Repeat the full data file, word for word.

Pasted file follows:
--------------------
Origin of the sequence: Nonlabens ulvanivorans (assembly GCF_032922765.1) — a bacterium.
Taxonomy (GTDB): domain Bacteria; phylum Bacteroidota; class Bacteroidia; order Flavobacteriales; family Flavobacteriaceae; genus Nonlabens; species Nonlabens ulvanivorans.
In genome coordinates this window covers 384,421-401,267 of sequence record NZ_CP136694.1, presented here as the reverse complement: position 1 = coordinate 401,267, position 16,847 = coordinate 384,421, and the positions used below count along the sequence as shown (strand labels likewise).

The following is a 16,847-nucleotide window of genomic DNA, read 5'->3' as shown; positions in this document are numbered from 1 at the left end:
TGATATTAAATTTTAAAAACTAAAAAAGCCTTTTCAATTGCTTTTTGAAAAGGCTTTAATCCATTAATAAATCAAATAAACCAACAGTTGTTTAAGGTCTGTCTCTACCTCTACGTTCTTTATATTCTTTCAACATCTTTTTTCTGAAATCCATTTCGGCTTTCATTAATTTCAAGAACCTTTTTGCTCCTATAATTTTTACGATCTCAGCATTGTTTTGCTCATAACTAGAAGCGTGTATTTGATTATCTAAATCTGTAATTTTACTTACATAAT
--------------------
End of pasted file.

Origin of the sequence: Nonlabens ulvanivorans (assembly GCF_032922765.1) — a bacterium.
Taxonomy (GTDB): domain Bacteria; phylum Bacteroidota; class Bacteroidia; order Flavobacteriales; family Flavobacteriaceae; genus Nonlabens; species Nonlabens ulvanivorans.
In genome coordinates this window covers 384,421-401,267 of sequence record NZ_CP136694.1, presented here as the reverse complement: position 1 = coordinate 401,267, position 16,847 = coordinate 384,421, and the positions used below count along the sequence as shown (strand labels likewise).

The following is a 16,847-nucleotide window of genomic DNA, read 5'->3' as shown; positions in this document are numbered from 1 at the left end:
TGATATTAAATTTTAAAAACTAAAAAAGCCTTTTCAATTGCTTTTTGAAAAGGCTTTAATCCATTAATAAATCAAATAAACCAACAGTTGTTTAAGGTCTGTCTCTACCTCTACGTTCTTTATATTCTTTCAACATCTTTTTTCTGAAATCCATTTCGGCTTTCATTAATTTCAAGAACCTTTTTGCTCCTATAATTTTTACGATCTCAGCATTGTTTTGCTCATAACTAGAAGCGTGTATTTGATTATCTAAATCTGTAATTTTACTTACATAAT